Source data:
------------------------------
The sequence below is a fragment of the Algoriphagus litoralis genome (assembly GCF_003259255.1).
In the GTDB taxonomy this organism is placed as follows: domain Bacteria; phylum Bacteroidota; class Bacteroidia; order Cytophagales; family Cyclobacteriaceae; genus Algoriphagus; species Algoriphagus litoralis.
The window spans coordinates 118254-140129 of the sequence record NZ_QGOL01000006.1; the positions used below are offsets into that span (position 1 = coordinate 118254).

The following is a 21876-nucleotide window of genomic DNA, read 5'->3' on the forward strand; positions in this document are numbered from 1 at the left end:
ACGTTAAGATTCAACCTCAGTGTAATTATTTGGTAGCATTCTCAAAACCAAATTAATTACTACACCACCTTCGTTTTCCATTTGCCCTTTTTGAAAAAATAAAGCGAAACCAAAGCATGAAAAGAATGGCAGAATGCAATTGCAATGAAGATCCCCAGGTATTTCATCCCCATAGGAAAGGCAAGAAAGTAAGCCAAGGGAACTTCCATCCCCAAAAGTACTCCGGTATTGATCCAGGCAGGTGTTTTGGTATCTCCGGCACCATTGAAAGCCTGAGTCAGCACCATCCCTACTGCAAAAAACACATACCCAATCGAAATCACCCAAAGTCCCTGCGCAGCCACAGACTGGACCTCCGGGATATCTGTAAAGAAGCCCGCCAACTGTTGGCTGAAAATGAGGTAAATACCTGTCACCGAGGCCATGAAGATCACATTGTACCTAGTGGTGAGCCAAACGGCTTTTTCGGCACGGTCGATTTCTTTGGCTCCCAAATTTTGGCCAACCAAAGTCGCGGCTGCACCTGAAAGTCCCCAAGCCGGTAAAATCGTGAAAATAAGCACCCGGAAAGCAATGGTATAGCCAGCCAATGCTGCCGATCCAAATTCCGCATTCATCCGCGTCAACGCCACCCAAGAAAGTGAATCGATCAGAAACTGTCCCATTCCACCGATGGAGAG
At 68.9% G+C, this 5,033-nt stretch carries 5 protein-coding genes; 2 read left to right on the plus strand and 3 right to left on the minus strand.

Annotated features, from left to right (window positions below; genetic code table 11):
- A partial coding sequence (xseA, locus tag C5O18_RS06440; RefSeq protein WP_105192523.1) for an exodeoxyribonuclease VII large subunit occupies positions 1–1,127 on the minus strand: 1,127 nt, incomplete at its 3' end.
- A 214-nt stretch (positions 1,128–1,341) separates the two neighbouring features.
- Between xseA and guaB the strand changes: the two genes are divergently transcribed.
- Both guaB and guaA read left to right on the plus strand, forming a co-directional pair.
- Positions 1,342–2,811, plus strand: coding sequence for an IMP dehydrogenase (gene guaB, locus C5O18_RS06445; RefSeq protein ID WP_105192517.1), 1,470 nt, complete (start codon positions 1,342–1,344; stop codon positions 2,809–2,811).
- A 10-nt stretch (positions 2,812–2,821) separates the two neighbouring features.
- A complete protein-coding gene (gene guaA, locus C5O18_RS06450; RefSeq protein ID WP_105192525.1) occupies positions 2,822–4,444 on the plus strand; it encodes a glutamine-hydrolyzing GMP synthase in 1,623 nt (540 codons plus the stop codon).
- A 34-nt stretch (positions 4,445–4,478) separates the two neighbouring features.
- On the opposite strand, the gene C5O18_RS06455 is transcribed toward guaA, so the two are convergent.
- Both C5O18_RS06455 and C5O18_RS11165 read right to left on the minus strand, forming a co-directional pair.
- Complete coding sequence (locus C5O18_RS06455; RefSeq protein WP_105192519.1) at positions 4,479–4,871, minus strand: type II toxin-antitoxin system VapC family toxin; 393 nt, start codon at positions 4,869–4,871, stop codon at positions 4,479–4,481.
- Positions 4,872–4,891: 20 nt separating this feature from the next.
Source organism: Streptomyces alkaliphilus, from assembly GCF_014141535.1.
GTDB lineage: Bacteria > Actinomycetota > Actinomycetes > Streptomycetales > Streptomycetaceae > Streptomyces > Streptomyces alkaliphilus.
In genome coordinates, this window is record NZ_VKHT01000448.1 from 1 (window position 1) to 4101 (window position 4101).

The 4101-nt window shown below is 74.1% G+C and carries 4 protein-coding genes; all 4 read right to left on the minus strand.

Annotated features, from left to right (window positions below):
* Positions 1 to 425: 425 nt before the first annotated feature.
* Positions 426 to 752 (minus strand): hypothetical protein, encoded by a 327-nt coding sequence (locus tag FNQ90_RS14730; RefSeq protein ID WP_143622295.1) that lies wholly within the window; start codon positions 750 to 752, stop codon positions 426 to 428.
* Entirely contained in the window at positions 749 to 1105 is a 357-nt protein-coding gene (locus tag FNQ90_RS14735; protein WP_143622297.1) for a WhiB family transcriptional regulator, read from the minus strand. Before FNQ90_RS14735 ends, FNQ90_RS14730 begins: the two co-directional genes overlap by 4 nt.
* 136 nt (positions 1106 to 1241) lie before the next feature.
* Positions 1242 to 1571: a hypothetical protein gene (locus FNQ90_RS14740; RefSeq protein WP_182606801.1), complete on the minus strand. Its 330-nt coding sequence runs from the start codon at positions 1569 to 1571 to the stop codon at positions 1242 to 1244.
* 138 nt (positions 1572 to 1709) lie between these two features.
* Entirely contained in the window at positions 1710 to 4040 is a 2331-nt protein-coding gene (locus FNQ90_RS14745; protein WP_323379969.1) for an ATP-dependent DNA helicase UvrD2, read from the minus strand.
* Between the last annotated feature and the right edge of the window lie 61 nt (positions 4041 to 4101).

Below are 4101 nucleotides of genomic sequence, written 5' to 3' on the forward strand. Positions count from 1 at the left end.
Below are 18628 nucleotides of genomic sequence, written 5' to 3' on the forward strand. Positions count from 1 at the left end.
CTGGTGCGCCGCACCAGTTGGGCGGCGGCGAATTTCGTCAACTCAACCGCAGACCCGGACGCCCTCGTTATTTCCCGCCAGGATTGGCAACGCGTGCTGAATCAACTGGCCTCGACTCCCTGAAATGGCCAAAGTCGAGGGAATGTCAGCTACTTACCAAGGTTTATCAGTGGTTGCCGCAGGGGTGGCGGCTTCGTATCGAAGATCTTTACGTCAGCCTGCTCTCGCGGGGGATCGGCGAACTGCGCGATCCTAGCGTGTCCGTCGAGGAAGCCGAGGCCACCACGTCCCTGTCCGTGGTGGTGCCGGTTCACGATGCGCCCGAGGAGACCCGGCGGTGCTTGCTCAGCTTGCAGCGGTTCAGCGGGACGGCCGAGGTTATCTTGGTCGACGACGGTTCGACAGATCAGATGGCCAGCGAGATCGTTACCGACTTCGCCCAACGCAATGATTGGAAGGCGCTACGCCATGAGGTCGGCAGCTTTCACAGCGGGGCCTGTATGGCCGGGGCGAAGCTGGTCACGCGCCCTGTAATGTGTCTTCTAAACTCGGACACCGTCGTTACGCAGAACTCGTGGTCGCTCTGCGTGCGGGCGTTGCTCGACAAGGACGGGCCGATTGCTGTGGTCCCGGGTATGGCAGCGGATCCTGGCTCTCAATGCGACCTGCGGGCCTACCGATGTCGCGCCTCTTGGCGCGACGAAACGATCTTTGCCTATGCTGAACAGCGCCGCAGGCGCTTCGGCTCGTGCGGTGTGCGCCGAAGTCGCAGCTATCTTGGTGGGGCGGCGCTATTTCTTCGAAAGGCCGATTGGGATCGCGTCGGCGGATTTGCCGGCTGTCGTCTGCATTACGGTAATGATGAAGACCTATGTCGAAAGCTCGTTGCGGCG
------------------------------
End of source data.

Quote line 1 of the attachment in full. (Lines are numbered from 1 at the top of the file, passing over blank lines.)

The sequence below is a fragment of the Algoriphagus litoralis genome (assembly GCF_003259255.1).